Video | Agriculture | Confidence | Economy | Energy | Employment | Finance | Media | Property | RBNZ | Science | SOEs | Tax | Technology | Telecoms | Tourism | Transport | Search

 

Fonterra units hold up in early trading, despite DCD scare

Fonterra units hold up in early trading, despite DCD scare

By Pattrick Smellie

Jan 28 (BusinessDesk) - Fonterra Shareholders Fund units took a small, immediate knock as trading opened on the NZX this morning after a weekend in which international media latched onto the news that small traces of a nitrate inhibitor had been found in some Fonterra milk powder.

FSF units dropped 0.41 percent, or 3 cents, to $7.20 at the open of NZX trading, and bid and ask prices were displayed briefly as low as $7.14 and $7.18 before recovering to a range of $7.20 and $7.23 in the first 10 minutes of trading and appeared to be holding those levels.

Global investor reaction may yet occur in other markets, although the Australian Stock Exchange is closed today for a national holiday long weekend.

Despite assurances the levels of the chemical, known as DCD, are far below European Union food safety thresholds, the incident has produced scare-mongering reports which Fonterra will now have to work hard to counter.

Prime Minister John Key used his weekly morning radio slot on Newstalk ZB to label some international media reports as "misinformation" after highly reputable sources such as the Wall Street Journal website headlined reports with the question" "Is New Zealand milk safe to drink?"

''The situation here is that there is no health risk, at all," he said. "Key told Newstalk ZB he would be concerned if international consumers reacted to ''misinformation''.

''The situation here is that there is no health risk, at all," he said, echoing comments by Fonterra chief executive Theo Spierings, who issued media statements over the weekend to try and reassure export markets.

''Once you get these sort of stories written, even if they're incorrect, it's a big job to close them down," said Key.

Theo Spierings said reactions were ''way out of proportion''.

Nitrous oxide is a greenhouse gas produced by grazing stock and accounts for around 16 percent of the country's annual emissions contributing to climate change. DCD has been used by some farmers to limit such emissions, with nitrogen inhibitors being one of the few technologies currently available to farmers to cut emissions, which in total account for around half New Zealand's total annual GHG emissions.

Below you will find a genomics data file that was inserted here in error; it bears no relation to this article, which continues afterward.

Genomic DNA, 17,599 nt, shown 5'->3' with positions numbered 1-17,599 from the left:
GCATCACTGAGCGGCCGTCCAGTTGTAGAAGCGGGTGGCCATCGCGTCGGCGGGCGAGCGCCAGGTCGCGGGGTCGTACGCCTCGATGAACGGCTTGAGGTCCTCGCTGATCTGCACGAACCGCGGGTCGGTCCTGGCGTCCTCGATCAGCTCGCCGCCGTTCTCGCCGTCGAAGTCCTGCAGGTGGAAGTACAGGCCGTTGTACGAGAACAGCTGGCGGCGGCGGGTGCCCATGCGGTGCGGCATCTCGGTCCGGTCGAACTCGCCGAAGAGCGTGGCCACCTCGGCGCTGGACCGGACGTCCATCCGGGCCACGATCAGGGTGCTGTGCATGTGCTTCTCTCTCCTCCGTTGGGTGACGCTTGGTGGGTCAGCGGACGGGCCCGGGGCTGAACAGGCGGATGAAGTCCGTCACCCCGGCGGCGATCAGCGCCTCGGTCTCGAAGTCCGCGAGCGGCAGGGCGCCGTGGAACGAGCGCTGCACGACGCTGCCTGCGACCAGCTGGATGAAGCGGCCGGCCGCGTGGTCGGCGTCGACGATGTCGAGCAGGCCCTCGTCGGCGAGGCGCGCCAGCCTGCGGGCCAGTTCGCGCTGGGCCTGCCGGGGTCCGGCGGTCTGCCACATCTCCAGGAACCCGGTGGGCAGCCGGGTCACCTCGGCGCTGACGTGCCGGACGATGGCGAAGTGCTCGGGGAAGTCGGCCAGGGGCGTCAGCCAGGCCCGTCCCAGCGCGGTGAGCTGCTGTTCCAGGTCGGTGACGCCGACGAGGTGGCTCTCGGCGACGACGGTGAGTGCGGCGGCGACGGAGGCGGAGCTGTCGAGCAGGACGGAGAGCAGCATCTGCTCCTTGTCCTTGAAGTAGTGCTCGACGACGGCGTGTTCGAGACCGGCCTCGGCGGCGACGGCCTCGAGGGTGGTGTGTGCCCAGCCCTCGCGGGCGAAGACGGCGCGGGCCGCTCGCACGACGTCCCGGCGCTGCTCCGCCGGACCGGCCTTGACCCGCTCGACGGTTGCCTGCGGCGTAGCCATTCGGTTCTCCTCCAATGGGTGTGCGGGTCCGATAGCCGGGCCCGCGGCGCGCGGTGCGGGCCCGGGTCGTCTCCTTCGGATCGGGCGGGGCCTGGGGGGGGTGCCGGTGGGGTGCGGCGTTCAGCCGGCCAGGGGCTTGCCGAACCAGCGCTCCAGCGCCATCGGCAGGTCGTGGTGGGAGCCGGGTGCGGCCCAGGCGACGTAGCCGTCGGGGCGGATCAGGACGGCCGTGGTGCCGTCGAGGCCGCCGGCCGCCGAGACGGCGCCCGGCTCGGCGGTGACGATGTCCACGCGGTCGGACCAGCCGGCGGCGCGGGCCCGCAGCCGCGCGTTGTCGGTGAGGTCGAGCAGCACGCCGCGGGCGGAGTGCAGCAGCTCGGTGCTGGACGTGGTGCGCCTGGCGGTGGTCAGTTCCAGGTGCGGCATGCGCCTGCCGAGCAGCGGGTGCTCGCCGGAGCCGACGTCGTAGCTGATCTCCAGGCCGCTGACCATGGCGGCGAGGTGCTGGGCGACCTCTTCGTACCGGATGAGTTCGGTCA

(BusinessDesk)

© Scoop Media

 
 
 
 
 
Business Headlines | Sci-Tech Headlines

 

Skodafone Goneski: Sky TV, Vodafone Drop $3.44 Billion Merger Plan

Sky Network Television and Vodafone New Zealand have terminated their merger agreement which aimed to create the country's largest telecommunications and media group, and have withdrawn an appeal against the Commerce Commission's rejection of the plan. More>>

Quake Insurance: Reforms To EQC Act Announced

· Increasing the monetary cap from $100,000 (plus GST) to $150,000 (plus GST) for EQC building cover.
· Clarifying EQC land cover is for natural disaster damage that directly affects the insured residence or access to it... More>>

ALSO:

Reserve Bank: Official Cash Rate Unchanged At 1.75 Percent

Global economic growth has increased and become more broad-based. However, major challenges remain with on-going surplus capacity and extensive political uncertainty... More>>

Kaikōura Earthquake: Private Insurers Receive $1.8b Claims

Insurance Council Chief Executive Tim Grafton said most is for commercial loss at $1.36 billion, with residential claims amounting to over $460 million. “...We have a high level of confidence that most people will have received settlement offers by the end of this year." More>>

ALSO:

Forms And Data: New Proposals To Simplify Personal Income Tax

The Government is proposing to make tax simpler for individuals, with people whose only income is from a salary, wages or investments no longer being required to file tax returns to receive tax refunds or to calculate any additional tax. More>>